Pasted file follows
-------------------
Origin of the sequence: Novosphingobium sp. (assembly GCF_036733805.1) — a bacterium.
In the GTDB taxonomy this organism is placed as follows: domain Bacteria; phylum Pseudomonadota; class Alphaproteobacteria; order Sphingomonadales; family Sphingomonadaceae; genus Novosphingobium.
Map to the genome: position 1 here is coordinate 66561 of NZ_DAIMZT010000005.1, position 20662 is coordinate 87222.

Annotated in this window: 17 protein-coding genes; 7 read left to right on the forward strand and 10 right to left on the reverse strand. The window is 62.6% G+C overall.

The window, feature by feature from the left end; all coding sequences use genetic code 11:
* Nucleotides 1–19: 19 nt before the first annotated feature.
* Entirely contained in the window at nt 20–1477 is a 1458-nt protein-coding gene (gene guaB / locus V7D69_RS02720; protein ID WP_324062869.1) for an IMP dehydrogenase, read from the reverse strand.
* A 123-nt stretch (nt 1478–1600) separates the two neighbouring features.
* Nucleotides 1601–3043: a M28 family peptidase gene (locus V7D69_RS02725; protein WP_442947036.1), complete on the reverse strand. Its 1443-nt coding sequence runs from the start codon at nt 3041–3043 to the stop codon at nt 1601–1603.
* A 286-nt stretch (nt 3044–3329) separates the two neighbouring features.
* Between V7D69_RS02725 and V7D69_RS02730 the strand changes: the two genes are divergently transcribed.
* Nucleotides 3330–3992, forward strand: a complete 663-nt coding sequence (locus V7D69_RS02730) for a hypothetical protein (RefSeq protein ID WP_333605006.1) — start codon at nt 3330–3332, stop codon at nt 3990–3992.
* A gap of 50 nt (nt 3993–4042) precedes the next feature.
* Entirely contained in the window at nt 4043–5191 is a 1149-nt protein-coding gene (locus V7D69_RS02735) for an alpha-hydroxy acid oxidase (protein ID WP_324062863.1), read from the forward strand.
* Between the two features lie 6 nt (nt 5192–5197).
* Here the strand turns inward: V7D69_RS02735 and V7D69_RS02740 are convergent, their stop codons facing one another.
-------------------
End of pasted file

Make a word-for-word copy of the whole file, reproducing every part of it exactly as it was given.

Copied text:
Origin of the sequence: Novosphingobium sp. (assembly GCF_036733805.1) — a bacterium.
In the GTDB taxonomy this organism is placed as follows: domain Bacteria; phylum Pseudomonadota; class Alphaproteobacteria; order Sphingomonadales; family Sphingomonadaceae; genus Novosphingobium.
Map to the genome: position 1 here is coordinate 66561 of NZ_DAIMZT010000005.1, position 20662 is coordinate 87222.

Annotated in this window: 17 protein-coding genes; 7 read left to right on the forward strand and 10 right to left on the reverse strand. The window is 62.6% G+C overall.

The window, feature by feature from the left end; all coding sequences use genetic code 11:
* Nucleotides 1–19: 19 nt before the first annotated feature.
* Entirely contained in the window at nt 20–1477 is a 1458-nt protein-coding gene (gene guaB / locus V7D69_RS02720; protein ID WP_324062869.1) for an IMP dehydrogenase, read from the reverse strand.
* A 123-nt stretch (nt 1478–1600) separates the two neighbouring features.
* Nucleotides 1601–3043: a M28 family peptidase gene (locus V7D69_RS02725; protein WP_442947036.1), complete on the reverse strand. Its 1443-nt coding sequence runs from the start codon at nt 3041–3043 to the stop codon at nt 1601–1603.
* A 286-nt stretch (nt 3044–3329) separates the two neighbouring features.
* Between V7D69_RS02725 and V7D69_RS02730 the strand changes: the two genes are divergently transcribed.
* Nucleotides 3330–3992, forward strand: a complete 663-nt coding sequence (locus V7D69_RS02730) for a hypothetical protein (RefSeq protein ID WP_333605006.1) — start codon at nt 3330–3332, stop codon at nt 3990–3992.
* A gap of 50 nt (nt 3993–4042) precedes the next feature.
* Entirely contained in the window at nt 4043–5191 is a 1149-nt protein-coding gene (locus V7D69_RS02735) for an alpha-hydroxy acid oxidase (protein ID WP_324062863.1), read from the forward strand.
* Between the two features lie 6 nt (nt 5192–5197).
* Here the strand turns inward: V7D69_RS02735 and V7D69_RS02740 are convergent, their stop codons facing one another.